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An analysis of the political crisis in Fiji

22 May 2000

An analysis of the current political crisis in Fiji

By Teresia Teaiwa, Lecturer in Pacific Studies, Victoria University of Wellington.

The problem with Fijian nationalism is that there is no Fijian nation. There are Fijian provinces, and traditional Fijian confederacies, but the two military coups of 1987 and the current hostage crisis illustrate with disturbing insistence the erosion of indigenous Fijian social order and the fragmentation of indigenous Fijian leadership.

The problem with prevailing analyses of the political situation in Fiji is the notion that the conflict is between indigenous Fijians and Indo-Fijians. The “race” card is misleading and mischievous, and unfortunately, Mahendra Chaudhry, Fiji’s first Indo-Fijian Prime Minister played right into it with his abrasive leadership style. But in the end, Chaudhry is not the problem and neither are the Indo-Fijian communities.

Fiji’s problem is Fijian. Following the fortunes and misfortunes of the country’s three indigenous Prime Ministers - Ratu Sir Kamisese Mara, Dr. Timoci Bavadra, and Sitiveni Rabuka - we see the increasingly problematic configuration of indigenous leadership in the country.

Ratu Mara was the country’s first and only Prime Minister for seventeen years since independence in 1970; joined the interim government formed after the military coup of 1987; and later became President of the Republic in 1994. His leadership draws on the mana of his own chiefly title, Tui Nayau; his wife’s mana, (the Roko Tui Dreketi, from the confederacy of Burebasaga, is the highest chiefly title in the islands); and his close association with a tight elite cohort of European, part-European and Indo-Fijian business interests. Ratu Mara’s leadership, however, has alienated rival chiefs, proletarian and nationalist groups within his domain of Eastern Fiji, and has generated resentment in the Western provinces.

The late Dr. Timoci Bavadra, was Prime Minister in the predominantly Indo-Fijian Labour/National Federation Party coalition government which defeated Ratu Mara’s Alliance party in the 1987 elections. Dr. Bavadra was consistently described in the media and literature as a “commoner” even though he came from a noble Fijian background in the chiefly village of Viseisei. The problem with Dr. Bavadra’s political genealogy in 1987 was not so much his Labour ideology nor his “commoner” status, but the fact that significant and powerful sectors of indigenous Fijian society - in the East - were not ready for a Fijian Prime Minister from a Western province.

Being both a “commoner” and national leader, however, was not a problem for Sitiveni Rabuka. In fact, a large part of Rabuka’s popularity with indigenous Fijians is his “commoner” status. Prime Minister from 1992 to 1999, Rabuka’s mana comes from the interweaving of his traditional “bati” or warrior genealogy (in the Eastern province of Cakaudrove), his career in modern armed forces, his identification with and deployment of Christian/Methodist discourse, his staging of the two coups d’etat in 1987, and the support he has consistently received from the Great Council of Chiefs. Rabuka has even gained political mileage out of his “human frailties”: sexual and financial indiscretions, as well as flip-flopping policy decisions have increased rather than diminished his appeal.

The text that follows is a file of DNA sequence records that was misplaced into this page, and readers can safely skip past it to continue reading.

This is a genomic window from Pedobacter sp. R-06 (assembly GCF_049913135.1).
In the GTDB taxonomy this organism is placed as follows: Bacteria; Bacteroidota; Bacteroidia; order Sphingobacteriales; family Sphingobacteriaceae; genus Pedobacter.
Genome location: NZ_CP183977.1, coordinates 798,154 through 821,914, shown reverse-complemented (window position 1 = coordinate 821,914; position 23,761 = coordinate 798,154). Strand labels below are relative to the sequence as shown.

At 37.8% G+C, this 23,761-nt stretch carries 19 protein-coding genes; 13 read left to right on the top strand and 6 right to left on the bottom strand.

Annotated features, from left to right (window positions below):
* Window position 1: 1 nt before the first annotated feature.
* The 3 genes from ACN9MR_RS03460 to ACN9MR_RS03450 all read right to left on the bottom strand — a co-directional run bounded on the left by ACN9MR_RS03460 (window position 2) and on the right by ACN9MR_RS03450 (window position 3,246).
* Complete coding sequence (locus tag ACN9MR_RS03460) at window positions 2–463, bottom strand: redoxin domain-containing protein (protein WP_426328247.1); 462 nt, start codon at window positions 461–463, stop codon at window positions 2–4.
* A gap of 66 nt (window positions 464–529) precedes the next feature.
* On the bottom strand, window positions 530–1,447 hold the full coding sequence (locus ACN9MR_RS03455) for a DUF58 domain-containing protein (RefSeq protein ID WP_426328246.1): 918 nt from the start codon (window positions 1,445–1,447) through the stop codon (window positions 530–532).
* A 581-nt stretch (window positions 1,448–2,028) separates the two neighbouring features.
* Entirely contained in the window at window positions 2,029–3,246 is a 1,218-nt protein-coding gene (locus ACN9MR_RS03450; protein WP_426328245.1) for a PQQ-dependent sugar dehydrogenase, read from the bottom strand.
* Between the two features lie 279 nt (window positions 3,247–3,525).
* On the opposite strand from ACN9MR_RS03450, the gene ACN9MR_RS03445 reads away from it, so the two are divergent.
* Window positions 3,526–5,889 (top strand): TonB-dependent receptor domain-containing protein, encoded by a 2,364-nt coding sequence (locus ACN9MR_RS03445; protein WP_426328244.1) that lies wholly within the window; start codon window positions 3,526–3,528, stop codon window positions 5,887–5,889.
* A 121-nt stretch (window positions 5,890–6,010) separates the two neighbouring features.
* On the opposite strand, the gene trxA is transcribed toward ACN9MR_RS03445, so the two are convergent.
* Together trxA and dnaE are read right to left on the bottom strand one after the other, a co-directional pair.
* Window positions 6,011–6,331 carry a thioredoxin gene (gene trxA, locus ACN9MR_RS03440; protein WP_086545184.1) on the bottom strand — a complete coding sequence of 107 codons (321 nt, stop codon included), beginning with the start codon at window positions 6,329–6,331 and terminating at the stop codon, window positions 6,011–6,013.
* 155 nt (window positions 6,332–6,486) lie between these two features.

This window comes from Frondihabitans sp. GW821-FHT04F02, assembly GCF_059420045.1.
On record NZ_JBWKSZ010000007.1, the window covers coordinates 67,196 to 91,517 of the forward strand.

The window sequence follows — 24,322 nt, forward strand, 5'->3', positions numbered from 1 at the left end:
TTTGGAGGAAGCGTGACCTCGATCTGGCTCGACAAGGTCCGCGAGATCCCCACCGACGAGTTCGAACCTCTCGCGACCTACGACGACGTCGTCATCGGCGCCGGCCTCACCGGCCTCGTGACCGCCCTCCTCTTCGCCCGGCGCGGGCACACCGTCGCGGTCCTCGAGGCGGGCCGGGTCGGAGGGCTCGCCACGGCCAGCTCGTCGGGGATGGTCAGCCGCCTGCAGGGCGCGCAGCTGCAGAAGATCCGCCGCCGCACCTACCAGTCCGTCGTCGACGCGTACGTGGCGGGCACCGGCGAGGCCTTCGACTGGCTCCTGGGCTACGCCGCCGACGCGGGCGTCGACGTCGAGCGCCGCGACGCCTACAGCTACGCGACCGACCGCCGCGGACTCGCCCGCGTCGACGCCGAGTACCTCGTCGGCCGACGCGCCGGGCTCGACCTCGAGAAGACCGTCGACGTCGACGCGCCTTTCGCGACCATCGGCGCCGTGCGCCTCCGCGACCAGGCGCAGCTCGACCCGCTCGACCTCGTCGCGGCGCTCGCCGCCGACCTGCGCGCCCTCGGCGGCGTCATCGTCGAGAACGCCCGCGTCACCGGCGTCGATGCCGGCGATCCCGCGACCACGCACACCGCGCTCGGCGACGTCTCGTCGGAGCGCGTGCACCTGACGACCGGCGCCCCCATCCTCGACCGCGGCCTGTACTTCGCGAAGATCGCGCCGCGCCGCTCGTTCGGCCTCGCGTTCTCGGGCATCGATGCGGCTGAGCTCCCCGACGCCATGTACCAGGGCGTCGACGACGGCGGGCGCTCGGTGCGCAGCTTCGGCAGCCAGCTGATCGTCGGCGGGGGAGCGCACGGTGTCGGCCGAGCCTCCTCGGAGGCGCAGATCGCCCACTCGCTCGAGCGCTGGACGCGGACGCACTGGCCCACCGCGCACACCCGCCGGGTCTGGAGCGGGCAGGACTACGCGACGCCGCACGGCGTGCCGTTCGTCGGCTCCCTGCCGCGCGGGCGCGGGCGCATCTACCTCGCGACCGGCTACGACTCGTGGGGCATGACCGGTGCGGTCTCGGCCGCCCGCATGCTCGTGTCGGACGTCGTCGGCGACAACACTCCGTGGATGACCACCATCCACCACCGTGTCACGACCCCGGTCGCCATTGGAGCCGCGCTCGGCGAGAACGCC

Many indigenous Fijians identify with Rabuka much more easily than they can with the aristocratic Ratu Mara. Counterposed in this way against the elder statesman of Fiji, Rabuka developed his own ethos of popularism and “can-do” capitalism - exemplified by the National Bank of Fiji debacle. During his Prime Ministership, a brash nouveau riche elite of “indigenous” Fijians developed and thrived. George Speight is a good representative of this group, but an even better example is his mentor and benefactor Jim Ah Koy: both illustrate a new opportunism in regards to identity politics in Fiji.

A “general elector” MP in the 1970s, Chinese/Fijian Ah Koy was sent into political coventry by Ratu Mara for insubordination. Concentrating his energies in business during the 1980s, Ah Koy’s phenomenal success became worthy of a Horatio Alger story. In the first post-coup election of 1992, however, Ah Koy re-emerged as a political candidate, this time on the indigenous Fijian electoral roll. Although his eligibility to stand as a Fijian was challenged by other indigenous Fijians, Ah Koy won his case in court, and has represented his maternal constituency of Kadavu in parliament ever since.

Like Ah Koy, George Speight’s father, a “part-European” and former general elector named Sam Speight, became a “born again Fijian” in the post-coup era. Sam Speight legally changed his name to Savenaca Tokainavo, winning an indigenous Fijian electoral seat in parliament in the 1992 and subsequent elections.